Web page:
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BAHAMAS Environmental Health Hosted Expert Mission Towards Mosquito Control

September 17, 2019 | By admin | Comments Off on BAHAMAS Environmental Health Hosted Expert Mission Towards Mosquito Control | Filed in: ercinbyyl.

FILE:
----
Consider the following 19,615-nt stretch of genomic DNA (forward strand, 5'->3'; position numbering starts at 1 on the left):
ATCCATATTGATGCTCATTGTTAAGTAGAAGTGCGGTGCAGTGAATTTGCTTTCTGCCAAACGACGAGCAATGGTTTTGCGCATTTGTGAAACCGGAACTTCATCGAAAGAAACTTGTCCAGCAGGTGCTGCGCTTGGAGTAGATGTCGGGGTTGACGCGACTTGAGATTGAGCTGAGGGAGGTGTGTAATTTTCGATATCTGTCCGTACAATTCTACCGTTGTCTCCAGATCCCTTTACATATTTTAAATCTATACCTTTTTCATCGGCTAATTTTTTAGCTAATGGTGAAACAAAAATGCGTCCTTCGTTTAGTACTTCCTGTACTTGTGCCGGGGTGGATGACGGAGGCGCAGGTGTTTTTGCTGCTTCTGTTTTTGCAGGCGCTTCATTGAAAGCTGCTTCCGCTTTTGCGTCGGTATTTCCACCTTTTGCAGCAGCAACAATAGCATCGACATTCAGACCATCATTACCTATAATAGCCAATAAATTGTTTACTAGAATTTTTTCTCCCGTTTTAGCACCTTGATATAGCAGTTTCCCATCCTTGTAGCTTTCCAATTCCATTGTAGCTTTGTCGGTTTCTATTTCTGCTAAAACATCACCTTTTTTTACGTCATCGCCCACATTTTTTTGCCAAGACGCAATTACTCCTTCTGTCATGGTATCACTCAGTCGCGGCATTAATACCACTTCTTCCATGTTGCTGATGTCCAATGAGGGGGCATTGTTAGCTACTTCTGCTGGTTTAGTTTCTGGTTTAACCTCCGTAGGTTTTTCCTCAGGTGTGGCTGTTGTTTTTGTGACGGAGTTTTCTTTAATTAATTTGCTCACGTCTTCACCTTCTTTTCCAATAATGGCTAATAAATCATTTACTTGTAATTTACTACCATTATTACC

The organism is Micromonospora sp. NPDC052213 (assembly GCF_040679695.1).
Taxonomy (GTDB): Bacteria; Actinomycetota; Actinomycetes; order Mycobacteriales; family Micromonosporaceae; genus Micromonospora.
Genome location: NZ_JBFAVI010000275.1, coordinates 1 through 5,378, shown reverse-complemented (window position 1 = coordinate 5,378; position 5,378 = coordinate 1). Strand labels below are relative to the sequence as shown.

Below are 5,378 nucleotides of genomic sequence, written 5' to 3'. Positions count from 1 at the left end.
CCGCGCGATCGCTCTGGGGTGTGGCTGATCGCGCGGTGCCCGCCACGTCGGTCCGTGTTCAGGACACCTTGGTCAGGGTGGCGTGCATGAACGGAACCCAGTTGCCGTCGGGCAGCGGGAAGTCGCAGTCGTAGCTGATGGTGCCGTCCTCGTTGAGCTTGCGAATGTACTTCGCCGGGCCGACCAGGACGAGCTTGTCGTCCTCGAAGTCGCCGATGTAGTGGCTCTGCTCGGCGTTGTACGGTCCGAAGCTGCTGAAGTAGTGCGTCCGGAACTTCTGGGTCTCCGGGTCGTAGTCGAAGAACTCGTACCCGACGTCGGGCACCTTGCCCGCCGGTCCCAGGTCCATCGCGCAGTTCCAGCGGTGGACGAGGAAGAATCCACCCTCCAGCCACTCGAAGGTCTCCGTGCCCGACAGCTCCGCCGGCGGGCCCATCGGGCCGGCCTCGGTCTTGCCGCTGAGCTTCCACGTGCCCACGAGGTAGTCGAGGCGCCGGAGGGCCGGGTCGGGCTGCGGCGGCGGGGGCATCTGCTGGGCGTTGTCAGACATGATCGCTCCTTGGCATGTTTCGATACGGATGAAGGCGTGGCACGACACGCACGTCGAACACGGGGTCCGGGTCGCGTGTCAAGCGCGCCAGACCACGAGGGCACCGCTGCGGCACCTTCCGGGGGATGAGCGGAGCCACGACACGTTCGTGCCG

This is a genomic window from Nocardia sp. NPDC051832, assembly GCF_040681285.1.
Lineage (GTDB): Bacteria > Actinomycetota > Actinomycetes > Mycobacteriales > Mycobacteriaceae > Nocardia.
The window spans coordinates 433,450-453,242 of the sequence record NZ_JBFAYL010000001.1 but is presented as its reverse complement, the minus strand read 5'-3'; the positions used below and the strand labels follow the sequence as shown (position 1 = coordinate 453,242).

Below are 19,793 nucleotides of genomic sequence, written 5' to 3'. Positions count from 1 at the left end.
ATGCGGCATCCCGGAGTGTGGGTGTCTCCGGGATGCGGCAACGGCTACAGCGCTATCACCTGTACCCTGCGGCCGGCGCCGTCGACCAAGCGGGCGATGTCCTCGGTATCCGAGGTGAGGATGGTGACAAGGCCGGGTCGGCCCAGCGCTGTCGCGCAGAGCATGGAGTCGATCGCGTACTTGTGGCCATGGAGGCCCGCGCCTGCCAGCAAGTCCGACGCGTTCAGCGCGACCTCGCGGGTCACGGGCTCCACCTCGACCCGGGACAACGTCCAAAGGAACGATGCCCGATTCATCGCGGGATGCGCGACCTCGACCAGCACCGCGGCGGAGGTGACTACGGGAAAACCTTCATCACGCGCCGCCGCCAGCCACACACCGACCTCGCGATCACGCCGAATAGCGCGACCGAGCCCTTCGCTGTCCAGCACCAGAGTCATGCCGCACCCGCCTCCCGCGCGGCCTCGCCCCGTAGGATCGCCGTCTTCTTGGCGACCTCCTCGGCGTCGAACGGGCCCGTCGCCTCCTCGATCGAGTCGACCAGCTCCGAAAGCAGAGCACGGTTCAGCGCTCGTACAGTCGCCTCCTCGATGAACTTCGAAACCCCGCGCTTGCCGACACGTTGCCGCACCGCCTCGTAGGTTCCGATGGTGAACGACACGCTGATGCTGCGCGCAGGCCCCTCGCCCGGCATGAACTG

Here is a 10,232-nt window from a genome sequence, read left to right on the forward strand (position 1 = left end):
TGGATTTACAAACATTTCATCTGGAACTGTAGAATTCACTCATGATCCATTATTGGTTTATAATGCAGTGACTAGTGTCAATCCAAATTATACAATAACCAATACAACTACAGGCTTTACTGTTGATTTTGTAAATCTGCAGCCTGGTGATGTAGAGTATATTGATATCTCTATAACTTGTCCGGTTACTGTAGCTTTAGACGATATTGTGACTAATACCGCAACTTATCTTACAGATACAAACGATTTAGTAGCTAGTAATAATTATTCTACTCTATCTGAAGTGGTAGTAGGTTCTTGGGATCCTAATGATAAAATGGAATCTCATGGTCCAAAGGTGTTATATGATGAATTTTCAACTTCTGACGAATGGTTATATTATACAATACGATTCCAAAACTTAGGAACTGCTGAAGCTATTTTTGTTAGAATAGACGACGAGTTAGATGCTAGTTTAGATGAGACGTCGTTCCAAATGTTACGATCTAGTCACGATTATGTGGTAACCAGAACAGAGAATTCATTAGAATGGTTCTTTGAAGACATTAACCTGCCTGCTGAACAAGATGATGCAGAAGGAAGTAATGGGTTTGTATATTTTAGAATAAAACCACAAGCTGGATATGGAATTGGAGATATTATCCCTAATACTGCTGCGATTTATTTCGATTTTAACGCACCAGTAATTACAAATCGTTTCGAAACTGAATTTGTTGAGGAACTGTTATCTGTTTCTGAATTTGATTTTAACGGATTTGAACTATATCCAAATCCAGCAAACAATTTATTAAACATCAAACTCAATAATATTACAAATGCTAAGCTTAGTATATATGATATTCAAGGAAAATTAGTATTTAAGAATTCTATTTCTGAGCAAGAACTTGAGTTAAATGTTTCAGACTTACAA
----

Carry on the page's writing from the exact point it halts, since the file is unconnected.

first_imgFacebook Twitter Google+LinkedInPinterestWhatsApp#Bahamas, February 22, 2018 – Nassau – The Department of Environmental Health in conjunction with the Ministry of Foreign Affairs and the International Atomic Energy Agency (IAEA) hosted an Expert Mission recently towards The Bahamas’ implementing the Sterile Insect Technique (SIT), an old technique that is safe and cost effective in the integrated vector (mosquito) control programme.SIT has been successfully applied as an agricultural control tool to various insect species including med flies, codling moth Cydia pomonella (L.), onion maggot Delia antiqua (Meigen) and some species of tsetse flies Glossina spp as means of sustaining crops, decreasing financial inputs and increasing economic benefits.Most recently this technology has transitioned to the area of mosquito control.  SIT is thought to be an effective mechanism in mitigating the transmission of vector borne diseases such as Dengue Fever, Chickungunya and most recently the ZIKA virus known to be transmitted by the Aedes aegypti mosquito, in The Bahamas.It is expected that if effectively introduced there would be a drastic decrease of overall populations and the risk of the spread of the mentioned mosquito diseases.The five-day seminar, January 15-19, 2018 delivered by Dr. Clelia Oliva, PhD, of the IAEA, consisted of three major topics including an overview of SIT, the intricacies of Aedes rearing, together with design setup and maintenance of an insectary, as well as field surveillance including site selection and establishment.The innovative tool is not a standalone fix for control, but must be practiced with the community’s role in keeping their properties free from water holding containers that breed mosquitoes – which encourages the drill — to tip over, turn down and throw away breeding sites.Release: BISPhoto captions: Header: Lecture session by Dr. C. Oliva of IAEAInsert: Conducting sites selection Facebook Twitter Google+LinkedInPinterestWhatsApp Related Items:last_img read more